Reading Company employment and real estate recordsCreation: 1836-1960
The Reading Company, chartered in 1871 as the Excelsior Enterprise Company, became the holding company for the system of railroads, canals and coal mines assembled by the predecessor Philadelphia & Reading Railroad Company between 1833 and 1896. The Reading Company employment and real estate records comprise a largely incomplete and extremely fragmentary synthetic collection of material related to the Philadelphia & Reading Railroad Company and its successors. The collection comprises incomplete employment records largely dating from the first half of the twentieth century, records related to the employee pension program and the Relief Association, a small amount of contracts, and deeds and agreements reflecting the company's process of land acquisition following initial main line construction in the 1830s and through to the early twentieth century.
- Creation: 1836-1960
- Reading Company (Organization)
12 Linear Feet
The Reading Company, chartered in 1871 as the Excelsior Enterprise Company, became the holding company for the system of railroads, canals and coal mines assembled by the predecessor Philadelphia & Reading Railroad Company between 1833 and 1896.
The Philadelphia & Reading Railroad Company, incorporated April 4, 1833, was partly formed in response to complaints from both coal miners and operators concerning delays in shipments imposed by natural causes, such as the freezing of canals, as well as high tariffs and ferriage costs sanctioned by its rival, the Schuylkill Navigation Company. Initial construction of the Philadelphia & Reading’s main line began in 1835, but due to difficulties in securing labor and materials, work progressed slowly. The initial charter, granted in December 1833, authorized the company to construct a line a distance of fifty-eight miles along the Schuylkill River between Philadelphia and Reading, Pennsylvania; however, permission was sought from the state legislature to extend the line to Port Clinton in 1837, and from Port Clinton to Pottsville in 1838, principally to compete with the Schuylkill Navigation Company. On January 13, 1842, the entire ninety-five mile line was opened from Pottsville to Philadelphia, devoted almost exclusively to the transportation of anthracite coal.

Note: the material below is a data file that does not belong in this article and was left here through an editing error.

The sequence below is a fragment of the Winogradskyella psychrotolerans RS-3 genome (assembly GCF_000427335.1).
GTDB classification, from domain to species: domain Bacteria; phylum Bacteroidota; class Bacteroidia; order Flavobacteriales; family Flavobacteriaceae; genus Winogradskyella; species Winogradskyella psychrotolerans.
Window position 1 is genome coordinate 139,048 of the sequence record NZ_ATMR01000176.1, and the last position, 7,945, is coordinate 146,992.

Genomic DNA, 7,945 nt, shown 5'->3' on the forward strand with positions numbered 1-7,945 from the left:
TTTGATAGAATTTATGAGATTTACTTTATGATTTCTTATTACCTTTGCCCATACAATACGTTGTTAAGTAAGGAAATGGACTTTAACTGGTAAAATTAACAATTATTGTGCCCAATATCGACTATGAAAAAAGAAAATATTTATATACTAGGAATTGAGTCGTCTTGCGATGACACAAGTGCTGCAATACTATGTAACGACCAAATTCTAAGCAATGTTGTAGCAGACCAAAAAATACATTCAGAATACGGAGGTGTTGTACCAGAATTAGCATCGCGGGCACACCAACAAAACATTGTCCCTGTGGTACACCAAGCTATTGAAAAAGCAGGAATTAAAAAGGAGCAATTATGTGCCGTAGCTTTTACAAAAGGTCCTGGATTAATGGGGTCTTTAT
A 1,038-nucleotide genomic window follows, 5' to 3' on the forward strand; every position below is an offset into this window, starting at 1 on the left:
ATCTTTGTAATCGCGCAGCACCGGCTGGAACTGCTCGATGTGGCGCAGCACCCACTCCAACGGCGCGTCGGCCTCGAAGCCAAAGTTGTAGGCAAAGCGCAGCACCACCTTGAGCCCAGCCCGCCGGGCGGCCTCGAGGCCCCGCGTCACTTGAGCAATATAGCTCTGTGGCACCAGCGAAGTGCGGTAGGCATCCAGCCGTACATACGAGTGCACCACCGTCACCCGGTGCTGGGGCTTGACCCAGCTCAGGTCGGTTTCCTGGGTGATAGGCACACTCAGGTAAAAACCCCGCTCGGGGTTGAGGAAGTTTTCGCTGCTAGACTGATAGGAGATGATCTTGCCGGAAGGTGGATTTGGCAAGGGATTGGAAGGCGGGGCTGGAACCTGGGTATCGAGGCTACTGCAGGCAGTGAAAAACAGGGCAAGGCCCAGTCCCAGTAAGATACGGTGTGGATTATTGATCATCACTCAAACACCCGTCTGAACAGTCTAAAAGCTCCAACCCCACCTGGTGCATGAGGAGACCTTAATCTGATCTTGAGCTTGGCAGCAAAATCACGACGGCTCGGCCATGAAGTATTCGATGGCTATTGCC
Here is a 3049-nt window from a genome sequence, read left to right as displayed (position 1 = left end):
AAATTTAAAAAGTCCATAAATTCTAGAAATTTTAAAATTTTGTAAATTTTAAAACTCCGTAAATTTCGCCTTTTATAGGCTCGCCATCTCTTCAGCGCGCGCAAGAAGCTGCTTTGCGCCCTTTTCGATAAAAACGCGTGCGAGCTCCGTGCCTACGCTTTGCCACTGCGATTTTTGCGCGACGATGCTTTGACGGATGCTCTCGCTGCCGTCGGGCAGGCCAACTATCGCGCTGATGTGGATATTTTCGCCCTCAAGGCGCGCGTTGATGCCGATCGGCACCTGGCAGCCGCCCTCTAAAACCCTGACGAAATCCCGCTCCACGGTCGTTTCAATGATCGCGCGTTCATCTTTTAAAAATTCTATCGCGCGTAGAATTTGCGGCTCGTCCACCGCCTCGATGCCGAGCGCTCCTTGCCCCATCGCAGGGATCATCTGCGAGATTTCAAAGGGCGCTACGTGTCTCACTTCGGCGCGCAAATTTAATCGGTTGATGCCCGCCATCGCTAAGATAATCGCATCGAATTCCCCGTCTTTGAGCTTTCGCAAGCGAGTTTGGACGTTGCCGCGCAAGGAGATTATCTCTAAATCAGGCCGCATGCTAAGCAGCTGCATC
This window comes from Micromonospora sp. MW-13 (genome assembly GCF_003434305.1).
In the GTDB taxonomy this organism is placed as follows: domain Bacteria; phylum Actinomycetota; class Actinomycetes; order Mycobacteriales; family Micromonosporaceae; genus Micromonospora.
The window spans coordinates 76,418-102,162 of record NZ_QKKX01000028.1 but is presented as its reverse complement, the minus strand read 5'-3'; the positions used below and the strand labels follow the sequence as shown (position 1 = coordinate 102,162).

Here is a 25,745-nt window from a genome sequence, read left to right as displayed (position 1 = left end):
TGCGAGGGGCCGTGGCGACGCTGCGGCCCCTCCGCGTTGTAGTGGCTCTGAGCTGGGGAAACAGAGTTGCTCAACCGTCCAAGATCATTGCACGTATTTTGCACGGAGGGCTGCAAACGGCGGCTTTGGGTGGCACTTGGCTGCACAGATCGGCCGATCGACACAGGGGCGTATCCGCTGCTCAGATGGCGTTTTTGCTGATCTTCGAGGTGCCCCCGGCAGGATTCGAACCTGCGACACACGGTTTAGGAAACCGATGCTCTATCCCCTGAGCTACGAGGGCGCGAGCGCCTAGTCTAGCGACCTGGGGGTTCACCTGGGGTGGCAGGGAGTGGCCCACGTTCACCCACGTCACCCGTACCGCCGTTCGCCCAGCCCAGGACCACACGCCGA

Although the 1840s and 1850s proved disastrous for the rival Schuylkill Navigation Company, the Philadelphia & Reading enjoyed prosperity through much of the period. To secure traffic from the west, and to maintain a competitive edge with J. Edgar Thomson’s Pennsylvania Railroad, the Philadelphia & Reading in 1858 consolidated the Lebanon Valley Railroad, which began operations from Reading to Harrisburg earlier that year. The company increased the length of the line from fifty-four miles to 152 miles. The opening of the Catawissa, Williamsport & Erie Railroad in 1854 gave the P&R access to the Susquehanna Valley and a through line to Elmira, New York, thus opening the Great Lakes grain and iron ore trade to prominent Eastern markets. Other acquisitions opened access to the Delaware River, where the company purchased extensive wharfage and constructed its main freight yard at Port Richmond in Philadelphia. The port, which was once the largest railroad tidewater freight facility in the world, handled the vast majority of anthracite coal, iron ore, and grain destined for ocean-going ships.
After 1860, the P&R began to expand its operations further through the purchase, merger, lease, or stock control of additional properties, including coal laterals in the anthracite region; access to the Delaware River waterfront between Marcus Hook and Philadelphia; and a rail network through Southern New Jersey via the acquisition of the Atlantic City Railroad. Most importantly, the P&R gained access to New York Harbor in 1879 when it leased the North Pennsylvania Railroad and the Delaware & Bound Brook Railroad. In 1876, both railroads had entered into a tripartite agreement with the Central Railroad of New Jersey for joint traffic operations over the New York and Philadelphia line.
By the 1880s, however, the P&R’s expansion program proved overly ambitious, resulting in the company accumulating massive amounts of debt and a continuing burden of unpaid interest. The consequence was a series of three separate receiverships between 1880 and 1896. After a sequence of extended negotiations, the company reorganized as the Philadelphia & Reading Railway Company in 1896. Additionally, a holding company was formed to hold the stocks of the railway, coal, and iron interests of the Philadelphia & Reading. This company, known as the National Company and originally chartered in 1871 as the Excelsior Enterprise Co., acquired the P&R’s railway and coal and iron properties in 1896, and subsequently changed its name to the Reading Company. Thus, the company emerged from a tumultuous financial period stronger and more secure than at any point in its history.